New Superconducting Magnet Will Lead to Next Generation of Wind Turbine Generators

News Release:  U.S. Department of Energy Wind Program R&D Newsletter: October 2014
AML Superconductivity and Magnetics, in conjunction with the U.S. Department of Energy’s (DOE’s) Argonne National Laboratory, recently announced that their superconducting magnet system passed a landmark reliability test, demonstrating its potential suitability for wide-scale commercial applications. This new superconducting magnet will help establish a new generation of turbine generators that are roughly half the size and weight of those currently in operation.
In 2012, DOE funded AML’s design for a superconducting generator for large-scale, high-efficiency offshore wind turbines. AML worked with its partners, Emerson Electric Corporation, Creare Inc., DNV USA, and DOE’s Argonne National Laboratory to develop the design for a 10-megawatt (MW) direct-drive fully superconducting generator. According to AML’s Vice President of Development, Vernon Prince, the design has been thoroughly vetted and validated by DOE and is ready for a full-scale demonstration project and volume manufacturing.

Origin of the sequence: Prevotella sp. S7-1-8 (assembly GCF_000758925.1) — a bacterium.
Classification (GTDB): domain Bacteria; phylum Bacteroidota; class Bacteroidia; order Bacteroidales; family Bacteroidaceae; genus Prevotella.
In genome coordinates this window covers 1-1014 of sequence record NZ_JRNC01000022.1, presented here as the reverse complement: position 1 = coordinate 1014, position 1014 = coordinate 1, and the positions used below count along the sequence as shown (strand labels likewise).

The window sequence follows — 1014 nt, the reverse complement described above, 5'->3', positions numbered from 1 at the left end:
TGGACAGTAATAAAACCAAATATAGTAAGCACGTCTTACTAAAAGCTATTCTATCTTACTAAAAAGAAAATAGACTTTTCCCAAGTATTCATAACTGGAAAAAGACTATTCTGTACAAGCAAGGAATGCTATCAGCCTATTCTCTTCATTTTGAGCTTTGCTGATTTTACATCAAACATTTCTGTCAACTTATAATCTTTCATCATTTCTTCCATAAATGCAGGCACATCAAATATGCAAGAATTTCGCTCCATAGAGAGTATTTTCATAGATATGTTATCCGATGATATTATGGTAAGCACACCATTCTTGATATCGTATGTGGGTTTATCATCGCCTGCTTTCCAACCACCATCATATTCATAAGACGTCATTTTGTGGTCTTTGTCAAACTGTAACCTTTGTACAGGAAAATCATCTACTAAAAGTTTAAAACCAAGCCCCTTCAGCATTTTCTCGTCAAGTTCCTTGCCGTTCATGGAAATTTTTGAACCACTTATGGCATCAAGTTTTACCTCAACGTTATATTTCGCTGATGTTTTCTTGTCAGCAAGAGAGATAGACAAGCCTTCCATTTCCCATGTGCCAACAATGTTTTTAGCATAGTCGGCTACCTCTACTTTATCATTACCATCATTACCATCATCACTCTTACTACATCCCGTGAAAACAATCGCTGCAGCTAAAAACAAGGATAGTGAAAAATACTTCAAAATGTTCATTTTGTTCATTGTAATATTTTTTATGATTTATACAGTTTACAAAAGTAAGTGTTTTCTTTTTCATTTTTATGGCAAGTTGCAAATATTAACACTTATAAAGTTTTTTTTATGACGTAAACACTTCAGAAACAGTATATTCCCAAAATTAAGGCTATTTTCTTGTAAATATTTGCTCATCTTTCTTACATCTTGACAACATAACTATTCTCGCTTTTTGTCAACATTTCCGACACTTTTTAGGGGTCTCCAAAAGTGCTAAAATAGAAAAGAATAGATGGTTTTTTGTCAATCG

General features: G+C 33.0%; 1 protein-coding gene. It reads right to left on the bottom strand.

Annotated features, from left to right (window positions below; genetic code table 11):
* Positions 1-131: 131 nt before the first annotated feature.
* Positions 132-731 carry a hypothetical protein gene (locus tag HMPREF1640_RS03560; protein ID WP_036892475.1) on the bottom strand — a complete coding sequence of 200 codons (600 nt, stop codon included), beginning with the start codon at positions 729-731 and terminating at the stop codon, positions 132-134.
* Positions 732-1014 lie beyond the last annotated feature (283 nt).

Key potential advantages of the AML direct-drive generator include improved scalability, reduced weight, and coils that are free of rare-earth materials. AML’s design does not require a gearbox, which may lead to improved reliability and reduced maintenance costs. Although this may also be true for contemporary, gearbox-free direct-drive generator designs, the AML generator makes a magnetic field using superconducting windings that are more powerful and compact than copper-based alternatives. They are also constructed of more readily available and lower-cost materials than permanent-magnet-based generators, which are sensitive to cost fluctuations in the volatile rare-earth magnet market. In addition, AML calculates that its generator will weigh up to 50% less than a comparable permanent-magnet rare-earth generator with a 10-MW power rating. A lower generator mass has major system benefits, including a lighter—and thus less expensive—tower, and reduced installation costs through the use of smaller cranes and offshore vessels.

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